Recent work has included optimizing undergraduate pilot training scheduling, recoding of the enlisted job spin algorithm, future of pilot training analysis, technical training continuum upgrades and AETC balanced scorecard analysis.

Working on pilot scheduling is Capt. Ryan Caulk, scientist and Command Studies Flight commander.

"The work we did on pilot scheduling enabled the command to process pilots through the training pipeline 35 percent faster than the previous scheduling program," Captain Caulk said. "This saved AETC and the Air Force $16 million annually in training man-days."

Technology Innovation Flight

The Technology Innovation Flight leads teams to identify, assess, evaluate and communicate innovative training and education technology solutions and also provides test and evaluation support for the new Advanced Learning Technology Demonstration program that identifies technologies for training and applications.

Working with the command's Future Learning Division, SAS is testing new technologies to be used by the next generation of Airmen.

SAS is actively involved in a project converting two Keesler AFB cyber classes from a PowerPoint slide delivery method to virtual world delivery method.

"Instructors will collaborate with students through avatars which will be virtual representations of themselves," said Marlon Gardley, SAS Test director. "The avatars will reflect basic, but accurate characteristics of each person attending the course."

In the virtual world, instructors can conduct PowerPoint presentations, show videos and assess student knowledge, he said. Students can to meet one-on-one or in groups as needed to complete the course. This distance learning test should be completeSeptember 2010.

"The main benefit to be gained from the virtual classroom is a substantial savings in Temporary Duty cost," Mr. Gardley said. "More Airmen will be able to attend and return to duty sooner."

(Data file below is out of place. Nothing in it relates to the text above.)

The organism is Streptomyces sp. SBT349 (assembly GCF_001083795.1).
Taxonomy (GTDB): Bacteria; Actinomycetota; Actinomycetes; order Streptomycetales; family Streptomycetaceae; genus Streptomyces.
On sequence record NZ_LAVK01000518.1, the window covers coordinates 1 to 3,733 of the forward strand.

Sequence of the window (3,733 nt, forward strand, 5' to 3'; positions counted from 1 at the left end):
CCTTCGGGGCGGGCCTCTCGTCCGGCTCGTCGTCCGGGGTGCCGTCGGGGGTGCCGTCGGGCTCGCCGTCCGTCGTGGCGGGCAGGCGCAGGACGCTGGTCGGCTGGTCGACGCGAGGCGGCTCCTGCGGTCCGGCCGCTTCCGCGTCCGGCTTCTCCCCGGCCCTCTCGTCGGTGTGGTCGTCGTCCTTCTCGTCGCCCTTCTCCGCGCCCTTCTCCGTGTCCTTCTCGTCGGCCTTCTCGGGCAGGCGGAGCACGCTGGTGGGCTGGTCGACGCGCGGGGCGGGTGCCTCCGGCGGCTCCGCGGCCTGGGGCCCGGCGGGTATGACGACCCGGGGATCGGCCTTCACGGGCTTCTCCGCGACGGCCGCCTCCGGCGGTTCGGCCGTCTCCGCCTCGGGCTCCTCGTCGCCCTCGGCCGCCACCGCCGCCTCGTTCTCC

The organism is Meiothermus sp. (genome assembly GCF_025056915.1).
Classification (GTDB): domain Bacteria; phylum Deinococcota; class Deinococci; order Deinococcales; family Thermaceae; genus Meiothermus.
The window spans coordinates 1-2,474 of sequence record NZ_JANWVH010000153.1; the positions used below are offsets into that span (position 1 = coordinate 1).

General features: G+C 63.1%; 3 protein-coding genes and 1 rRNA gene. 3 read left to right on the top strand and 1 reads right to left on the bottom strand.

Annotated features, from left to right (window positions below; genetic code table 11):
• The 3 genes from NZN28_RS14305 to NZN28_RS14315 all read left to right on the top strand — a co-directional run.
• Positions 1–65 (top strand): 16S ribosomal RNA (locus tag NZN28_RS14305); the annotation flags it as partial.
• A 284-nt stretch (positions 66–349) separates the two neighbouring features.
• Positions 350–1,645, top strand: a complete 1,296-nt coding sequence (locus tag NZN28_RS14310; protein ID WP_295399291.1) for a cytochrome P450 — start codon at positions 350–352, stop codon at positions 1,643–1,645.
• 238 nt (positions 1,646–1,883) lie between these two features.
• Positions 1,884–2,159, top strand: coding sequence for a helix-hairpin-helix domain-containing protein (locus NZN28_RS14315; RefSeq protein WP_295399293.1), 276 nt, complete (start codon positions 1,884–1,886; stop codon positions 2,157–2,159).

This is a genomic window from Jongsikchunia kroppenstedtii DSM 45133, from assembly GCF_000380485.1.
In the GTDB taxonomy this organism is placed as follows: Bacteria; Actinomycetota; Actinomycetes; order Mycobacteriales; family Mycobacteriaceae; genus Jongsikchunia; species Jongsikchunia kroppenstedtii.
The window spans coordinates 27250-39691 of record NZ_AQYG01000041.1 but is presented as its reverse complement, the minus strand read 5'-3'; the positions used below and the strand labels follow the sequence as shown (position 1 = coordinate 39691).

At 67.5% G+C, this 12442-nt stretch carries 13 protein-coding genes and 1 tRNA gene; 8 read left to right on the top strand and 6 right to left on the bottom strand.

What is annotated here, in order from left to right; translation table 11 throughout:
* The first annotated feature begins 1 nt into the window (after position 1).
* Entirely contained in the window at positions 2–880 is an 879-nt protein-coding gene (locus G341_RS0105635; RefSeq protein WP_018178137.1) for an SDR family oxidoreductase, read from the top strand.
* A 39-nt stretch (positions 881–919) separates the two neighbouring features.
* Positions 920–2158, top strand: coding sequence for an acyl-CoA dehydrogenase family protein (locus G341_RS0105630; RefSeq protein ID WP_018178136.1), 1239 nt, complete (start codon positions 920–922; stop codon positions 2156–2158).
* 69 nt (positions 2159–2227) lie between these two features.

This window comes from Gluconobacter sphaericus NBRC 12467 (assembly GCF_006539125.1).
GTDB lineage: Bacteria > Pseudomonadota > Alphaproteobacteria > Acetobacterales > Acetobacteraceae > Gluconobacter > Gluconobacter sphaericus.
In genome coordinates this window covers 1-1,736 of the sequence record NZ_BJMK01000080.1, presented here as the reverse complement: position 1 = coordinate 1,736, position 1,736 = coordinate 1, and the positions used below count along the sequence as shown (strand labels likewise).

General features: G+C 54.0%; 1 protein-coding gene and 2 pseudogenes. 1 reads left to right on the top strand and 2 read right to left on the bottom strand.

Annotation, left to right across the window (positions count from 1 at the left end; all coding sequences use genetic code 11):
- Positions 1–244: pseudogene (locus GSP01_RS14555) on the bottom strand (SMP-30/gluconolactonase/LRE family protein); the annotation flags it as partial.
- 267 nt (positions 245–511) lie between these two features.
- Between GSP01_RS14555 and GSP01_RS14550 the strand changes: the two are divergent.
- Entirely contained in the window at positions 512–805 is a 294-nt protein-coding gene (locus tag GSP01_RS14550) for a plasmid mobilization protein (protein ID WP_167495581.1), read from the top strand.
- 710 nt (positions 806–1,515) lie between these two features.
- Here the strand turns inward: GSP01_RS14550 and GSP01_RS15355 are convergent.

Training Analysis Flight

The Training Analysis Flight focuses on new and developing Air Force weapons systems being deployed. The flight assesses new weapons systems to determine technical skills aircraft maintenance personnel will need to maintain them.

A project of international scope for SAS has been the training system development for the F-35 Lightning II fighter, also known as the Joint Strike Fighter. The Air Force, Navy and Marine Corps as well as Great Britain will be using the combat aircraft once it is put into service.

Master Sgt. Jason Higgins, project training analyst, said SAS helped the Air Force and the contractors of the project, Boeing and Lockheed Martin, by pointing out unneeded training tasks  for the F-35.

"The main purpose of our oversight for the F-35 Instructional System Development is to ensure accurate and complete requirements are developed which are responsive to the needs of the Air Force in training future F-35 aircraft maintainers," Sergeant Higgins said. "Our meticulous review of the contractor's products to include training requirements development, courseware products and the development of training devices ensures the training meets the needs of the Air Force."

The squadron continuously plays an important role in helping the Air Force and AETC make informed decisions regarding improvements in recruiting, training and education programs, Colonel Denhard said.

(Ashley M. Wright, AETC Public Affairs, contributed to this article.)